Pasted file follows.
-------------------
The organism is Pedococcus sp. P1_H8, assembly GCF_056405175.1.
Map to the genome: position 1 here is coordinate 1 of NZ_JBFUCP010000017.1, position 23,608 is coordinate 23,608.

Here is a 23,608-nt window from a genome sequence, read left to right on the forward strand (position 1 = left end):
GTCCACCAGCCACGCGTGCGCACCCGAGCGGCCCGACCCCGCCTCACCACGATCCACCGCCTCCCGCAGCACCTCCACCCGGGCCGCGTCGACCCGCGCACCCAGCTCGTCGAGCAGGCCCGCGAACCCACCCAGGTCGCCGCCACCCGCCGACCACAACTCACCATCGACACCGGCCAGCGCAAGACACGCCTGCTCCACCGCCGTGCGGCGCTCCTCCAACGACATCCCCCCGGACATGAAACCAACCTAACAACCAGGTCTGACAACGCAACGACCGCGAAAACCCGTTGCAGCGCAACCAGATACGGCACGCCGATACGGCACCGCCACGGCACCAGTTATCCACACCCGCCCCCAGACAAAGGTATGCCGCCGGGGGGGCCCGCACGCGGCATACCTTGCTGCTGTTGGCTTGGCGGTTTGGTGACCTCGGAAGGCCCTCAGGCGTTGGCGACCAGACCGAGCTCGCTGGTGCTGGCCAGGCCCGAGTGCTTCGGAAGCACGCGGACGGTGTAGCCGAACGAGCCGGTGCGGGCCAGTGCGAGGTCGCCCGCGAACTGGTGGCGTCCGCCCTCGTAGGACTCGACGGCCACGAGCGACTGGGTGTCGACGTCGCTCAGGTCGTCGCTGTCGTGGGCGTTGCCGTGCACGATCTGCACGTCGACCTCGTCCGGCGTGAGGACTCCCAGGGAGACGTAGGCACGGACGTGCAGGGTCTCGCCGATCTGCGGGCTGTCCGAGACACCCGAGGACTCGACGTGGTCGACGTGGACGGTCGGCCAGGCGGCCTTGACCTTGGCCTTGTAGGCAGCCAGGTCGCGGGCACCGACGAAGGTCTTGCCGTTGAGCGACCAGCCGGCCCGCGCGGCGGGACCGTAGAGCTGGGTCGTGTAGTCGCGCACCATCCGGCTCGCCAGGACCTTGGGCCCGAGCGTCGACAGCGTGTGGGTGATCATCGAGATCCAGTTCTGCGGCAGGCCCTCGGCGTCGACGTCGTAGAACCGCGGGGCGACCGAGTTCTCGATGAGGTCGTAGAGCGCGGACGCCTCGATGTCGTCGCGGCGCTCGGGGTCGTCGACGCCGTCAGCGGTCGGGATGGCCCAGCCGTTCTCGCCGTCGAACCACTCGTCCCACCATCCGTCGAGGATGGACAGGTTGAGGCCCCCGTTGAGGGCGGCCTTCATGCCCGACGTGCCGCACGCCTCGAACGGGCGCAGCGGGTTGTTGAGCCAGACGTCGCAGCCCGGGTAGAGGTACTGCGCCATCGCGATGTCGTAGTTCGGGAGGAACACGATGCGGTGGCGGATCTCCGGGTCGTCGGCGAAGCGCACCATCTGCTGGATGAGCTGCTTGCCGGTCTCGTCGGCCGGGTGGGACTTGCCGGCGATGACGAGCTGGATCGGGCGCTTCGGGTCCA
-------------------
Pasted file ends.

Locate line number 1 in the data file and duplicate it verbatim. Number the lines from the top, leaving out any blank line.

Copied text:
The organism is Pedococcus sp. P1_H8, assembly GCF_056405175.1.